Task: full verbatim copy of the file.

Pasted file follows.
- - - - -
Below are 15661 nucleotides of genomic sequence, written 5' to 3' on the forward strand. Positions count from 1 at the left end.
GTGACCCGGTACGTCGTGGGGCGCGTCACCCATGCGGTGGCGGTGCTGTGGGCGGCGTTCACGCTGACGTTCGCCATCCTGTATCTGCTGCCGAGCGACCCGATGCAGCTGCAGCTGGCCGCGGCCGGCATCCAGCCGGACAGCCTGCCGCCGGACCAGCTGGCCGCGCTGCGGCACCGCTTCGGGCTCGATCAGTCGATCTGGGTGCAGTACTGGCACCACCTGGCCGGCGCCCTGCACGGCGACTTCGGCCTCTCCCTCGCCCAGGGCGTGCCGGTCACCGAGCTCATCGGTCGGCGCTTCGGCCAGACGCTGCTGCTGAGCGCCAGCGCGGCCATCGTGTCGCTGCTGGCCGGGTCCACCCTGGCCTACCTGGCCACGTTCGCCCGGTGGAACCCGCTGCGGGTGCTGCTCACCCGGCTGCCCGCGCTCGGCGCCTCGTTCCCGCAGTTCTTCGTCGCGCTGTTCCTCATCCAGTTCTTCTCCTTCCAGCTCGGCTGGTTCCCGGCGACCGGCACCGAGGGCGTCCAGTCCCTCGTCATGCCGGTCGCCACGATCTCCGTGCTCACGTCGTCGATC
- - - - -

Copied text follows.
Below are 15661 nucleotides of genomic sequence, written 5' to 3' on the forward strand. Positions count from 1 at the left end.
GTGACCCGGTACGTCGTGGGGCGCGTCACCCATGCGGTGGCGGTGCTGTGGGCGGCGTTCACGCTGACGTTCGCCATCCTGTATCTGCTGCCGAGCGACCCGATGCAGCTGCAGCTGGCCGCGGCCGGCATCCAGCCGGACAGCCTGCCGCCGGACCAGCTGGCCGCGCTGCGGCACCGCTTCGGGCTCGATCAGTCGATCTGGGTGCAGTACTGGCACCACCTGGCCGGCGCCCTGCACGGCGACTTCGGCCTCTCCCTCGCCCAGGGCGTGCCGGTCACCGAGCTCATCGGTCGGCGCTTCGGCCAGACGCTGCTGCTGAGCGCCAGCGCGGCCATCGTGTCGCTGCTGGCCGGGTCCACCCTGGCCTACCTGGCCACGTTCGCCCGGTGGAACCCGCTGCGGGTGCTGCTCACCCGGCTGCCCGCGCTCGGCGCCTCGTTCCCGCAGTTCTTCGTCGCGCTGTTCCTCATCCAGTTCTTCTCCTTCCAGCTCGGCTGGTTCCCGGCGACCGGCACCGAGGGCGTCCAGTCCCTCGTCATGCCGGTCGCCACGATCTCCGTGCTCACGTCGTCGATC